Kansas City shouldn’t run from its “cowtown” label, Techweek KC presenters said Wednesday.
Sitting aloft the rooftop deck at Travois in the Crossroads, a panel of experts gathered an audience interested in learning about the future of the animal health corridor, which stretches from Manhattan, Kansas, to Columbia, Missouri. The region boasts 300 animal health companies — the largest concentration of animal health assets in the world, Young said.
The view Wednesday gave a vista of modern downtown, with the shimmering Kauffman Center for the Performing Arts at the forefront.
But, as Young noted, about a mile away rests an area inextricable from Kansas City’s history: the West Bottoms, a low-lying section in one of the oldest parts of the city that made it famous for its livestock exchange, stockyards and meatpacking.
“Cowtown” is Kansas City’s legacy and heritage, she said, as well as its future.
“The animal health corridor is the new Kansas City stockyards,” agreed Phil Glynn, president of Travois, a small business that raises capital for housing and economic development in Indian Country and played host to the Techweek event at its West 19th Terrace office space.
The symbolism of the Crossroads setting didn’t appear lost on Young.
“We really are at the intersection and cross-section of technology and agriculture,” she told the crowd.
While work within the animal health corridor encompasses innovation aimed at everything from keeping livestock free from disease to protecting water sources halfway across the globe, talk Wednesday atop Travois quickly went to the dogs.
“When we think about animal health, we think about technology devices for our family pets,” said Young, who moderated the Techweek panel discussion. “In America, our pets are just as important to us as our children. We expect whatever is available for us to also be available for our pets.”
Below are three more takeaways from Wednesday’s conversation on the “Future of the Animal Health Corridor and Puppies in Tech.”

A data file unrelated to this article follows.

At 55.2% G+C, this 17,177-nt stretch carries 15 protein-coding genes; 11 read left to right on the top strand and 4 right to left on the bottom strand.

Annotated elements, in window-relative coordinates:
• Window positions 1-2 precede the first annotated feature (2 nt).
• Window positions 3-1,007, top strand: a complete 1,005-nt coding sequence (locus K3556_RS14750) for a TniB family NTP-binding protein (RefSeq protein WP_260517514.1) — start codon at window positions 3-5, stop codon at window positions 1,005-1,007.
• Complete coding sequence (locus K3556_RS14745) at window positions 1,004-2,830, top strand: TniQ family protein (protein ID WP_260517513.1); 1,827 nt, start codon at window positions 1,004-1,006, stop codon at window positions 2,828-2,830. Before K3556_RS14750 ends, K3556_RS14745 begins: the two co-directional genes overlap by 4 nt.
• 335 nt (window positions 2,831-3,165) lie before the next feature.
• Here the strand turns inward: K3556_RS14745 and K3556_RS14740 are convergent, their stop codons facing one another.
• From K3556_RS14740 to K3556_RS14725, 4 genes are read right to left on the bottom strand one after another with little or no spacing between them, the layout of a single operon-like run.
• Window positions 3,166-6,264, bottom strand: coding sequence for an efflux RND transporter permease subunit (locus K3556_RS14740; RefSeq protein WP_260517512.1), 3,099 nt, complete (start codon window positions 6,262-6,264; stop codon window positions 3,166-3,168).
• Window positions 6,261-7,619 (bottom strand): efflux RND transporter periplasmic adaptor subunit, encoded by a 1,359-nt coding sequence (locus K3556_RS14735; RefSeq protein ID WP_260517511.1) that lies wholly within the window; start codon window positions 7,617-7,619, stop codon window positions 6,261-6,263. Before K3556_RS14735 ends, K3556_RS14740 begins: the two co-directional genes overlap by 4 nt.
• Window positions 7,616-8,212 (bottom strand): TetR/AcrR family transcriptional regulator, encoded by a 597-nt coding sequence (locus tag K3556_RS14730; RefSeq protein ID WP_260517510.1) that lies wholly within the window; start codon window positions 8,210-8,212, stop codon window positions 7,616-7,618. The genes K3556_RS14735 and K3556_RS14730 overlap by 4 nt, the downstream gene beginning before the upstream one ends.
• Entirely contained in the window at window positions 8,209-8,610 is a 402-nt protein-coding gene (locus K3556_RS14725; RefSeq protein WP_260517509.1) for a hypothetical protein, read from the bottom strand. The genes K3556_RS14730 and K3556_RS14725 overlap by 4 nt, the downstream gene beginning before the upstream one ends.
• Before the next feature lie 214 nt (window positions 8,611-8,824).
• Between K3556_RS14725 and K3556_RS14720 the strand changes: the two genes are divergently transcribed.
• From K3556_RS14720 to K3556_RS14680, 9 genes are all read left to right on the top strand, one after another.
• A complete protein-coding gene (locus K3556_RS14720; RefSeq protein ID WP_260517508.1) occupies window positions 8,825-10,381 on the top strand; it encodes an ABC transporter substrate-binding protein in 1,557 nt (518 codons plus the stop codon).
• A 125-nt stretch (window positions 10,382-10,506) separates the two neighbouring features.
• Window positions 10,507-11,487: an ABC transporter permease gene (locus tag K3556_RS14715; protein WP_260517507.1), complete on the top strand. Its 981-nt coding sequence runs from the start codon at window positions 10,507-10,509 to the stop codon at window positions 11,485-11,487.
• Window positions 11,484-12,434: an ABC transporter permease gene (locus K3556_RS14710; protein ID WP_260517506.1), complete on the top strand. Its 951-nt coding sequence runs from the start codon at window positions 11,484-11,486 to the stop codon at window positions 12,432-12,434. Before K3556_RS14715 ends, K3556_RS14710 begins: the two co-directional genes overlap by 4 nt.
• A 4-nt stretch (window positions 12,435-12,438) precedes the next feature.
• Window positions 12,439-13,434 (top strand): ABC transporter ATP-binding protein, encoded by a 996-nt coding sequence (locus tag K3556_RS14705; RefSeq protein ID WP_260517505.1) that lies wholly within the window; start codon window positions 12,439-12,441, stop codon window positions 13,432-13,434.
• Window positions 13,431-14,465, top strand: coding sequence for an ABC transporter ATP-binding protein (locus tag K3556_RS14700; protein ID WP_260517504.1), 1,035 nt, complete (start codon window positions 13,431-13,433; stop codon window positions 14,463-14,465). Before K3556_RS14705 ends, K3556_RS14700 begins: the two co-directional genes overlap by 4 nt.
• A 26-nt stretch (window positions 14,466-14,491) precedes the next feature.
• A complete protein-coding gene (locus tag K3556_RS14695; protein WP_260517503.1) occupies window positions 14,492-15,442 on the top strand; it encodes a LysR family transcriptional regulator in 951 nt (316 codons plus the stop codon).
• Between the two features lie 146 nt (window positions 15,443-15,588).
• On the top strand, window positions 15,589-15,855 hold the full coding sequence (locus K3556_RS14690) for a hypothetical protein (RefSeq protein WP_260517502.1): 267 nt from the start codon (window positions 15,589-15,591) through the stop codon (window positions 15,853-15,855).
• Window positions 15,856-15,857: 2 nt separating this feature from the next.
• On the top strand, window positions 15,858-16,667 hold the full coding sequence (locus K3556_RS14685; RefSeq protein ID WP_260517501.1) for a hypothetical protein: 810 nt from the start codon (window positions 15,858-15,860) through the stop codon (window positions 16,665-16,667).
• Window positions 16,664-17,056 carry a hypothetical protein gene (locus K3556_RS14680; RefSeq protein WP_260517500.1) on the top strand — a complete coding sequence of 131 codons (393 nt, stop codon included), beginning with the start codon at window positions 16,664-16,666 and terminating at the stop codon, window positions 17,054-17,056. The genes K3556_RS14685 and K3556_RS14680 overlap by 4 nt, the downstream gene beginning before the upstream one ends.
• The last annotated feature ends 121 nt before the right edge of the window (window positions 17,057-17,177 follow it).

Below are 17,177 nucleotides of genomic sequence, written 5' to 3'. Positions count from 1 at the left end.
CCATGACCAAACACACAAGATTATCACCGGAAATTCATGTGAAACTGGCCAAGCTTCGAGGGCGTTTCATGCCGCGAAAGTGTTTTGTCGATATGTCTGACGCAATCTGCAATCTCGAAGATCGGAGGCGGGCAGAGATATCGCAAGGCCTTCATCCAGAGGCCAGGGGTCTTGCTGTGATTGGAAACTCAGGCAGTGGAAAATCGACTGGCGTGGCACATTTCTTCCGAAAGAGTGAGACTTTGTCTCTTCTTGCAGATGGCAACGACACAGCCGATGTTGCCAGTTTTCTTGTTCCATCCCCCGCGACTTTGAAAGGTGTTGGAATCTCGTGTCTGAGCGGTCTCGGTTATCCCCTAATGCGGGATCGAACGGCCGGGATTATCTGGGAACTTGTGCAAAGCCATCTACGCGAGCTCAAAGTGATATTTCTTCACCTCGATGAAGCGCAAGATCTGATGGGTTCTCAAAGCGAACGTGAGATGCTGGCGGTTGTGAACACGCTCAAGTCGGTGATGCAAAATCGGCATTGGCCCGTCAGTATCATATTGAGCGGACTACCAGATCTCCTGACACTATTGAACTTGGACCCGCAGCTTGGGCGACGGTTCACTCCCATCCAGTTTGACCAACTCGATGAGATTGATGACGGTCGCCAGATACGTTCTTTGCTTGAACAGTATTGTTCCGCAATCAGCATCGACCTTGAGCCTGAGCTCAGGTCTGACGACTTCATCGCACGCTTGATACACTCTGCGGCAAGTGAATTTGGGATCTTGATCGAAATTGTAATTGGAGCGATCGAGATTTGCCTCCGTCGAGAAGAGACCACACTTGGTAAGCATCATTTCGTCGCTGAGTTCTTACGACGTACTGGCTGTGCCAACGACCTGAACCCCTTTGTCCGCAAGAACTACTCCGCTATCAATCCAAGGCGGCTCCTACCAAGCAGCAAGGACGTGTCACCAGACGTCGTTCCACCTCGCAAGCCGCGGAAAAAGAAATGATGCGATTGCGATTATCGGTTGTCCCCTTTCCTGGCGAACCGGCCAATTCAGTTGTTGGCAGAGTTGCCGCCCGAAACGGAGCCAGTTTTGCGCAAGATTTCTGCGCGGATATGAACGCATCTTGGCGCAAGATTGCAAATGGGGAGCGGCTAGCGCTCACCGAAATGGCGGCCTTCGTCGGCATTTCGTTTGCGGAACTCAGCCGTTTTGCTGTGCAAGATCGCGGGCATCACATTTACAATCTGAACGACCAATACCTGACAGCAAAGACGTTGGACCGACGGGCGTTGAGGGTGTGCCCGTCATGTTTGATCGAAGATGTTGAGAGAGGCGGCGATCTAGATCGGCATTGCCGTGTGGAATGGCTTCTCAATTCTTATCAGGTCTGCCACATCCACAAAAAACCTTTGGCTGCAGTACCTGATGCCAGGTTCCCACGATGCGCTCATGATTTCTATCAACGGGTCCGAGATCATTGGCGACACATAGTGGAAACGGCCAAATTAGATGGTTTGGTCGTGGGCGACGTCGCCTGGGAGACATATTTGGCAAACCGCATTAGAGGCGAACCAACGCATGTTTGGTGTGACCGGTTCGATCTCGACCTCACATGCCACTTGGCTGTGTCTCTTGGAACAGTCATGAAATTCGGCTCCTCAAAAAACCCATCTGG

“Increase quality of life for humans by increasing quality of life for pets.”
Animal health is paramount for the quality of life for humans, Davide Rossi, co-founder and CEO of FitBark, said.
Kansas City-based FitBark is a data-driven pet technology company focused on motivating dogs and their owners to get active and stay healthy together.
“We all agree that pets need this,” Rossi said. “We want our pets to be around long. We want them to live great lives.”
FitBark builds collar sensors and software infrastructure to help humans in more than 120 countries take action on their pet’s activity, quality of sleep, calorie balance, behavior and overall health.
A secondary reward is in the side effect, Rossi said.
“Everybody keeps telling us, ‘Since starting to use this product with my dog, I have become more active myself.’ This is the magic behind what we do.”
“You can’t charge us human prices.”
Founded in Kansas City, Karthik Ramachandran’s biotech research laboratory, Likarda, focuses on developing cell-therapies and technologies for companion animals suffering from diabetes and other endocrine diseases.
“A question I get asked a lot: ‘You’re curing diabetes in dogs, why aren’t you doing this in humans?’ We get this from everyday people all the way up to big investors who want in on development,” said Ramachandran, vice president and co-founder of Likarda.
His answer: There’s already a lot of competition — and innovation — happening in research for humans.
“When people in companies put money into this, they’re putting it into humans because they see billion-dollar opportunities,” he said. “Animals tend to get lost in the mix. They still generate a decent product at tens of millions of dollars, even 100 or 200 million dollars. It’s just not exciting for a lot of people.”
In the health industry, animals are second-class citizens, he said, but they get the exact same diseases as humans. Another gap comes from the amount people are willing to spend to cure a human versus treating an animal for the same affliction, he said.
“That’s where innovation comes in, looking for better options,” Ramachandran said, noting breakthroughs for pets have come when more affordable resources and testing were available. “There are more dogs that have been cured in research than humans who have been cured. It just wasn’t priced right.”
“There’s no earthly reason to feed your dog one diet (but if you …)”
The pet food was specifically engineered as a single source diet — unnecessary for dogs in its singularity, but designed for the Hills’ product to have a big, healthful impact because of it, said Al-Murrani, now president and CEO of Overland Park-based Prommune Inc., a developer of vaccines and immunoactivators that focuses heavily on preventing diseases in swine.
“Because we feed one food to most of our dogs … that’s a major way to push the health of the dog one way or another,” he said. “You are what you eat. And when you eat well, you’re happier overall.”
With that principle, Al-Murrani and Hills delved into nutrigenomics — studying the interaction of nutrition and genes as they relate to the prevention and treatment of disease — with a program that designed the dog food to activate positive health within the body, as well as dampening negative health outcomes, he said.